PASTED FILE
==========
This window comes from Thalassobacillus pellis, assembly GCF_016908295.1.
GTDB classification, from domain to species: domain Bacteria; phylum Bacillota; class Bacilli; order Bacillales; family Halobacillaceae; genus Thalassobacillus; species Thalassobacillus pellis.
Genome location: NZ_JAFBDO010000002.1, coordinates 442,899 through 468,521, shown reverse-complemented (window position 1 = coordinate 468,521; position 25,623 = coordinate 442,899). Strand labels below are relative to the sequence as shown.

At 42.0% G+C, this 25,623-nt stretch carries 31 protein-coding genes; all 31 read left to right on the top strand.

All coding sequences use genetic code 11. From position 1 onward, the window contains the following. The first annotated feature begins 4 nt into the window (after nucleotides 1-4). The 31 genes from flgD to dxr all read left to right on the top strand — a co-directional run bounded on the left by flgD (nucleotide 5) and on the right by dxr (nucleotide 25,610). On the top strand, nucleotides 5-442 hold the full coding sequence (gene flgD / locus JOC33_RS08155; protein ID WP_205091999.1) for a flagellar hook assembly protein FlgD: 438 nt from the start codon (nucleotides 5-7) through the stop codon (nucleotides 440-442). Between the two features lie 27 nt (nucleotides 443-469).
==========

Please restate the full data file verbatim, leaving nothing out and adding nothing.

This window comes from Thalassobacillus pellis, assembly GCF_016908295.1.
GTDB classification, from domain to species: domain Bacteria; phylum Bacillota; class Bacilli; order Bacillales; family Halobacillaceae; genus Thalassobacillus; species Thalassobacillus pellis.
Genome location: NZ_JAFBDO010000002.1, coordinates 442,899 through 468,521, shown reverse-complemented (window position 1 = coordinate 468,521; position 25,623 = coordinate 442,899). Strand labels below are relative to the sequence as shown.

At 42.0% G+C, this 25,623-nt stretch carries 31 protein-coding genes; all 31 read left to right on the top strand.

All coding sequences use genetic code 11. From position 1 onward, the window contains the following. The first annotated feature begins 4 nt into the window (after nucleotides 1-4). The 31 genes from flgD to dxr all read left to right on the top strand — a co-directional run bounded on the left by flgD (nucleotide 5) and on the right by dxr (nucleotide 25,610). On the top strand, nucleotides 5-442 hold the full coding sequence (gene flgD / locus JOC33_RS08155; protein ID WP_205091999.1) for a flagellar hook assembly protein FlgD: 438 nt from the start codon (nucleotides 5-7) through the stop codon (nucleotides 440-442). Between the two features lie 27 nt (nucleotides 443-469).